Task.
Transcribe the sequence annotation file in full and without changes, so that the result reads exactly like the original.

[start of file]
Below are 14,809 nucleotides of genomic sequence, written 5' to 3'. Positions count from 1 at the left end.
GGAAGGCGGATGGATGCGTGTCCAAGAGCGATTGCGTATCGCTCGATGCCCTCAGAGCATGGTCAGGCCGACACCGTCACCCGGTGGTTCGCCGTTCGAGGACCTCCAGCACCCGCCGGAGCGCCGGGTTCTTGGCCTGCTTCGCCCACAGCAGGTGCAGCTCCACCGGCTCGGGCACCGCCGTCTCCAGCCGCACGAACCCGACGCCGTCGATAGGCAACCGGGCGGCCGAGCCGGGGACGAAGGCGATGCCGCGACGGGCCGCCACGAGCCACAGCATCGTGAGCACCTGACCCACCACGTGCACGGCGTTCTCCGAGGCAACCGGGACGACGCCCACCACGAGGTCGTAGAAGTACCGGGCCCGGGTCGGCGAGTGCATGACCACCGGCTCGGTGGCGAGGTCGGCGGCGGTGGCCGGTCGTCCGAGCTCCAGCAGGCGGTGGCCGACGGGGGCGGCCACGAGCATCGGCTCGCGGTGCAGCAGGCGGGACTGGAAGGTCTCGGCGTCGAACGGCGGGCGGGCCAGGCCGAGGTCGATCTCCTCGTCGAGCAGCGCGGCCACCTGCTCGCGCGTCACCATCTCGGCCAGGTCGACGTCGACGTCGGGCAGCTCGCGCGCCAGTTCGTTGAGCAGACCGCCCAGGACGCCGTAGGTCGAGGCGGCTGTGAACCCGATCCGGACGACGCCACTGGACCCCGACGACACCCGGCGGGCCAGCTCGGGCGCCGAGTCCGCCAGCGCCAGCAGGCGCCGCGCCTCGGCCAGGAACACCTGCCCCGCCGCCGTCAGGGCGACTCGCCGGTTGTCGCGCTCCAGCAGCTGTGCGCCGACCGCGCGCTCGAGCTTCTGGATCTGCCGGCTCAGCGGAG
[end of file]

Below are 14,809 nucleotides of genomic sequence, written 5' to 3'. Positions count from 1 at the left end.
GGAAGGCGGATGGATGCGTGTCCAAGAGCGATTGCGTATCGCTCGATGCCCTCAGAGCATGGTCAGGCCGACACCGTCACCCGGTGGTTCGCCGTTCGAGGACCTCCAGCACCCGCCGGAGCGCCGGGTTCTTGGCCTGCTTCGCCCACAGCAGGTGCAGCTCCACCGGCTCGGGCACCGCCGTCTCCAGCCGCACGAACCCGACGCCGTCGATAGGCAACCGGGCGGCCGAGCCGGGGACGAAGGCGATGCCGCGACGGGCCGCCACGAGCCACAGCATCGTGAGCACCTGACCCACCACGTGCACGGCGTTCTCCGAGGCAACCGGGACGACGCCCACCACGAGGTCGTAGAAGTACCGGGCCCGGGTCGGCGAGTGCATGACCACCGGCTCGGTGGCGAGGTCGGCGGCGGTGGCCGGTCGTCCGAGCTCCAGCAGGCGGTGGCCGACGGGGGCGGCCACGAGCATCGGCTCGCGGTGCAGCAGGCGGGACTGGAAGGTCTCGGCGTCGAACGGCGGGCGGGCCAGGCCGAGGTCGATCTCCTCGTCGAGCAGCGCGGCCACCTGCTCGCGCGTCACCATCTCGGCCAGGTCGACGTCGACGTCGGGCAGCTCGCGCGCCAGTTCGTTGAGCAGACCGCCCAGGACGCCGTAGGTCGAGGCGGCTGTGAACCCGATCCGGACGACGCCACTGGACCCCGACGACACCCGGCGGGCCAGCTCGGGCGCCGAGTCCGCCAGCGCCAGCAGGCGCCGCGCCTCGGCCAGGAACACCTGCCCCGCCGCCGTCAGGGCGACTCGCCGGTTGTCGCGCTCCAGCAGCTGTGCGCCGACCGCGCGCTCGAGCTTCTGGATCTGCCGGCTCAGCGGAG